DMA signs up to experiential code

Brands engaging with consumers through experiential marketing activities will now receive increased legal and best practice direction following the DMA’s adoption of the Experiential Marketing Code of Conduct (EMCC).
DMA members involved with experiential marketing, which include client and agency-side marketers, must now adhere to the EMCC as well as the DMA’s DM Code as a condition of membership. Companies operating in this emerging field will benefit from the protection of strengthened self-regulation.
The EMCC was developed by a working group led by the Institute of Promotional Marketing (IPM), involving a host of industry bodies including the DMA. The IPM had been approached by the Committee of Advertising Practice and Coca Cola because the CAP Code, which sets the requirements for non-broadcast advertising, sales promotion and direct marketing, does not cover increasingly common experiential practices such as sampling, face-to-face and ‘brand ambassador’ marketing.
The EMCC has been adopted by the IPM, the Marketing Agencies Association, the Public Relations Consultants Association, the British Council of Shopping Centres and Eventia. Client body ISBA has formally recommended the code to its members.
This year, the DMA launched its Brand Activation Group to serve the needs of DMA members involved with direct consumer engagement via in-store, online and face-to-face interaction. The Group will be working to develop standards in the sector through producing regular guidance on best practice, campaign measurement and managing brand partnerships.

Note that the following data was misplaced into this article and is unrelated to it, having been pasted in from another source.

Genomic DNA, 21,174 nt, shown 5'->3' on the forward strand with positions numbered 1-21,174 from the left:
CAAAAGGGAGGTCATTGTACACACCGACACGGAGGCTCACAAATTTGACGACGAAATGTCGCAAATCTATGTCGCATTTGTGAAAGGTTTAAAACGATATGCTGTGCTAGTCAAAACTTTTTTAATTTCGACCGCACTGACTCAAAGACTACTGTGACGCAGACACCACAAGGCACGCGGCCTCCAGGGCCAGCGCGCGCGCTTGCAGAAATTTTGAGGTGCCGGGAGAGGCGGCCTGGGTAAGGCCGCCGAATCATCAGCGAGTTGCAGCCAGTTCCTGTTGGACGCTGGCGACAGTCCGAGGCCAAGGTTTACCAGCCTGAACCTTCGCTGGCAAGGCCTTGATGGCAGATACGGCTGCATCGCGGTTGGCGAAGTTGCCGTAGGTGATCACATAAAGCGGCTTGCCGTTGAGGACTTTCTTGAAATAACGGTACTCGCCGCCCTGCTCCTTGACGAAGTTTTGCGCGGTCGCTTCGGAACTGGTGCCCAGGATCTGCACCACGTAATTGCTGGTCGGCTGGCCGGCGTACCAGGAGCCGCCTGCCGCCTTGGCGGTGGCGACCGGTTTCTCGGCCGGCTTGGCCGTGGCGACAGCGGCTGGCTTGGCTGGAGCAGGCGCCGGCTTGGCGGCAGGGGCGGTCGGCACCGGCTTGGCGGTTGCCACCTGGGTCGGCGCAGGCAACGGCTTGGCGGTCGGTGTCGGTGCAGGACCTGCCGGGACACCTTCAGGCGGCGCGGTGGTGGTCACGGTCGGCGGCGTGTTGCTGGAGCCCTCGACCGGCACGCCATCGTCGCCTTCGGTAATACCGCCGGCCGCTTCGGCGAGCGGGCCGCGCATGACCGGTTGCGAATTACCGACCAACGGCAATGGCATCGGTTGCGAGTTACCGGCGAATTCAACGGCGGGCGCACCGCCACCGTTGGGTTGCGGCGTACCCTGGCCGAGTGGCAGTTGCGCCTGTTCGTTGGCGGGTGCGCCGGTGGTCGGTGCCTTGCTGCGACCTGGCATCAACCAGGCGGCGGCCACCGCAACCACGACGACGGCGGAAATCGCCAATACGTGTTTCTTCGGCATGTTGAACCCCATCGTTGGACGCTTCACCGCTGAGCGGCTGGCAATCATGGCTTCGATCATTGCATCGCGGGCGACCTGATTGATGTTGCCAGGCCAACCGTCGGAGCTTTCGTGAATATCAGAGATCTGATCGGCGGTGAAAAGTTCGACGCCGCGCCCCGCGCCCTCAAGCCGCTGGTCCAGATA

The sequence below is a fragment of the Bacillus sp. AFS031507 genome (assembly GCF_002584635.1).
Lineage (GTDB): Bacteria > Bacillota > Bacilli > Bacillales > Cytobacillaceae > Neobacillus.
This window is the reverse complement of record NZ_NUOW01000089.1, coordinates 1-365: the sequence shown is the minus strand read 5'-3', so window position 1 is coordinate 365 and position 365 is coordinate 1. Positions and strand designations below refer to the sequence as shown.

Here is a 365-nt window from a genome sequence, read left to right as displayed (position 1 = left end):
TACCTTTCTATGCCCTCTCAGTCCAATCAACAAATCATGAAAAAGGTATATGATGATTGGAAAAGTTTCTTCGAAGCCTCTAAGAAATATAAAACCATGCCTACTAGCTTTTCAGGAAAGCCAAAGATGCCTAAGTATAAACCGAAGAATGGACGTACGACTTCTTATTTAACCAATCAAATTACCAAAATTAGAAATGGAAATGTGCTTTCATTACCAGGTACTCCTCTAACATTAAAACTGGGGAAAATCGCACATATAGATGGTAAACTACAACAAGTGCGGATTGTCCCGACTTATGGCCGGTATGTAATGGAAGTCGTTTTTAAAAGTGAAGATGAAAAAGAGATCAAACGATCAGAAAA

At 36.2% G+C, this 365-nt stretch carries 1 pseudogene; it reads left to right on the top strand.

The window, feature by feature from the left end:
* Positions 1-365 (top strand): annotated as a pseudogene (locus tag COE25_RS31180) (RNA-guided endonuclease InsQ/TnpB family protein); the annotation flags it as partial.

Richard Dutton, chair of the group and business development director of Arc UK, welcomed the move:”The EMCC is a great step forward in the development of the burgeoning experiential marketing sector. Adopting the Code demonstrates that the DMA is committed to upholding the highest professional standards for its members and the wider direct marketing industry.”
IPM chief executive Annie Swift said: “We’re delighted that the DMA has now formally adopted the Experiential Marketing Code of Conduct. Experiential marketing, as a discipline, must be seen to be professional and ethical. Consumers are increasingly concerned about the marketing that surrounds them in public spaces, which they don’t always expect and which they may feel they can’t control. The marketing industry as a whole must be seen to be taking those concerns seriously, and we expect other relevant trade bodies to follow the DMA’s sterling example and adopt the EMCC.”

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